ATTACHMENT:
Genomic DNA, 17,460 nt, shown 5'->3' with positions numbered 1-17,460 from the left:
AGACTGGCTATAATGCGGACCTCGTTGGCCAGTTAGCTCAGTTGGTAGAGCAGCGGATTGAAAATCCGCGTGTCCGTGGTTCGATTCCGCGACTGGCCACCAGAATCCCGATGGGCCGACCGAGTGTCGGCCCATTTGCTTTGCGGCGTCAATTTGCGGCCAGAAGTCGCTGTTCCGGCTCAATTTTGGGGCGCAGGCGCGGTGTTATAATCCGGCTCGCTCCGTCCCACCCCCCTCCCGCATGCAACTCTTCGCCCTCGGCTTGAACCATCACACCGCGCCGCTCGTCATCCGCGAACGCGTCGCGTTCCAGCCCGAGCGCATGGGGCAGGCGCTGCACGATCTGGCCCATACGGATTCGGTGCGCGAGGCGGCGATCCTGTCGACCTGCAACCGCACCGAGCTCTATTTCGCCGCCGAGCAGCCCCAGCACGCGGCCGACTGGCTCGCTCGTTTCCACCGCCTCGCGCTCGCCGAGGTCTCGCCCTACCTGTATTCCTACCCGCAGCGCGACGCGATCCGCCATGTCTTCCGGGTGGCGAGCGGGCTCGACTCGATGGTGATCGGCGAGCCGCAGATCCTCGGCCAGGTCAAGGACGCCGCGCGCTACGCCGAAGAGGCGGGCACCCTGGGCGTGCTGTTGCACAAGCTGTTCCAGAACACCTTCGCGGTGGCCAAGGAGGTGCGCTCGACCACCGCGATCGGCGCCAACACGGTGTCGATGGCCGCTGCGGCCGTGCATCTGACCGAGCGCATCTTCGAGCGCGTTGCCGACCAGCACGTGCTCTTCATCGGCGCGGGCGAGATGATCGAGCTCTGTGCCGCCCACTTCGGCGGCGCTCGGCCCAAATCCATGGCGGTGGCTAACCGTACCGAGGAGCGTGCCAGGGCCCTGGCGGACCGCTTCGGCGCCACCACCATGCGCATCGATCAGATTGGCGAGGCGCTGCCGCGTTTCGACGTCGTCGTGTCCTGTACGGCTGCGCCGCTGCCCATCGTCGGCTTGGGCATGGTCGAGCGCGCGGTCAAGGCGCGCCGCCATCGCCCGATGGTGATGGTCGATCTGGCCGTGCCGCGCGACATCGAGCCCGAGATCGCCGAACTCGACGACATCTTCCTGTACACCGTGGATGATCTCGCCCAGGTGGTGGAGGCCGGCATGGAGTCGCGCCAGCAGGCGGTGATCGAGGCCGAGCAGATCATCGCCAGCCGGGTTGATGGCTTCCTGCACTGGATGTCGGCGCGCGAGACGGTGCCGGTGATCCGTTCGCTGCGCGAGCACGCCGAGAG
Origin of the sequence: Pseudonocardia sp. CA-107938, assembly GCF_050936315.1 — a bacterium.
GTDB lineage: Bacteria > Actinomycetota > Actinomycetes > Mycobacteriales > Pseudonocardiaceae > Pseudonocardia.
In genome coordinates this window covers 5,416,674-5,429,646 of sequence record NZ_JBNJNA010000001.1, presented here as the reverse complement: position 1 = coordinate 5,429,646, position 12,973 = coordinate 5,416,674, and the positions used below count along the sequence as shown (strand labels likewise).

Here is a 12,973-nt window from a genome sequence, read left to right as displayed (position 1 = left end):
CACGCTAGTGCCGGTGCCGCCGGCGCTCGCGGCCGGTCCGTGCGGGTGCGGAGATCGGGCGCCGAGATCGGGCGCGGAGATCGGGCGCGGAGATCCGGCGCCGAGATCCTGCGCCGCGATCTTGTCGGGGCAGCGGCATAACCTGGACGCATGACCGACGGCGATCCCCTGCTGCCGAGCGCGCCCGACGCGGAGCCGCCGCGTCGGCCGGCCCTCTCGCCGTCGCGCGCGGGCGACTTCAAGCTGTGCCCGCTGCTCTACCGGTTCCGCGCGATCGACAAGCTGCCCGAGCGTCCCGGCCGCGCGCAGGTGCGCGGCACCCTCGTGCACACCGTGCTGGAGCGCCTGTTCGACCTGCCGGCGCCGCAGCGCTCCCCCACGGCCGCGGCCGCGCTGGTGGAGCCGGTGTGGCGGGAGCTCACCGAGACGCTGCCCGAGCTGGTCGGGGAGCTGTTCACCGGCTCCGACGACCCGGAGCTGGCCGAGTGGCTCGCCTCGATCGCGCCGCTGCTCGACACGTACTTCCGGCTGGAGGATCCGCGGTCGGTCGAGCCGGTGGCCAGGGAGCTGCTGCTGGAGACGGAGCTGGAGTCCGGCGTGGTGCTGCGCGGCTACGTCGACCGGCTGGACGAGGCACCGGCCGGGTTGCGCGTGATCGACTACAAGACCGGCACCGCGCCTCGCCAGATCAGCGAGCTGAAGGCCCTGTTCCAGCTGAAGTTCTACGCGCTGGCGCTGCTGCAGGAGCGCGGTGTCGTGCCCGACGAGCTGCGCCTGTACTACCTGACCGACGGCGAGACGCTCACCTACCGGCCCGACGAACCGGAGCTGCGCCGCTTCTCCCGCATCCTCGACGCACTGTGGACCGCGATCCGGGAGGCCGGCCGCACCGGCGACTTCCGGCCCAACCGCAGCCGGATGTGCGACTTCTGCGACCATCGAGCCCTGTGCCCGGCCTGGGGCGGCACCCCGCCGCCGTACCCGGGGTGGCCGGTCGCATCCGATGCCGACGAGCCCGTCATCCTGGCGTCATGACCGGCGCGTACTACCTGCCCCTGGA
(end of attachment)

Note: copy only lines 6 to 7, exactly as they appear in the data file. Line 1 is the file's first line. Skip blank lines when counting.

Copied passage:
Here is a 12,973-nt window from a genome sequence, read left to right as displayed (position 1 = left end):
CACGCTAGTGCCGGTGCCGCCGGCGCTCGCGGCCGGTCCGTGCGGGTGCGGAGATCGGGCGCCGAGATCGGGCGCGGAGATCGGGCGCGGAGATCCGGCGCCGAGATCCTGCGCCGCGATCTTGTCGGGGCAGCGGCATAACCTGGACGCATGACCGACGGCGATCCCCTGCTGCCGAGCGCGCCCGACGCGGAGCCGCCGCGTCGGCCGGCCCTCTCGCCGTCGCGCGCGGGCGACTTCAAGCTGTGCCCGCTGCTCTACCGGTTCCGCGCGATCGACAAGCTGCCCGAGCGTCCCGGCCGCGCGCAGGTGCGCGGCACCCTCGTGCACACCGTGCTGGAGCGCCTGTTCGACCTGCCGGCGCCGCAGCGCTCCCCCACGGCCGCGGCCGCGCTGGTGGAGCCGGTGTGGCGGGAGCTCACCGAGACGCTGCCCGAGCTGGTCGGGGAGCTGTTCACCGGCTCCGACGACCCGGAGCTGGCCGAGTGGCTCGCCTCGATCGCGCCGCTGCTCGACACGTACTTCCGGCTGGAGGATCCGCGGTCGGTCGAGCCGGTGGCCAGGGAGCTGCTGCTGGAGACGGAGCTGGAGTCCGGCGTGGTGCTGCGCGGCTACGTCGACCGGCTGGACGAGGCACCGGCCGGGTTGCGCGTGATCGACTACAAGACCGGCACCGCGCCTCGCCAGATCAGCGAGCTGAAGGCCCTGTTCCAGCTGAAGTTCTACGCGCTGGCGCTGCTGCAGGAGCGCGGTGTCGTGCCCGACGAGCTGCGCCTGTACTACCTGACCGACGGCGAGACGCTCACCTACCGGCCCGACGAACCGGAGCTGCGCCGCTTCTCCCGCATCCTCGACGCACTGTGGACCGCGATCCGGGAGGCCGGCCGCACCGGCGACTTCCGGCCCAACCGCAGCCGGATGTGCGACTTCTGCGACCATCGAGCCCTGTGCCCGGCCTGGGGCGGCACCCCGCCGCCGTACCCGGGGTGGCCGGTCGCATCCGATGCCGACGAGCCCGTCATCCTGGCGTCATGACCGGCGCGTACTACCTGCCCCTGGA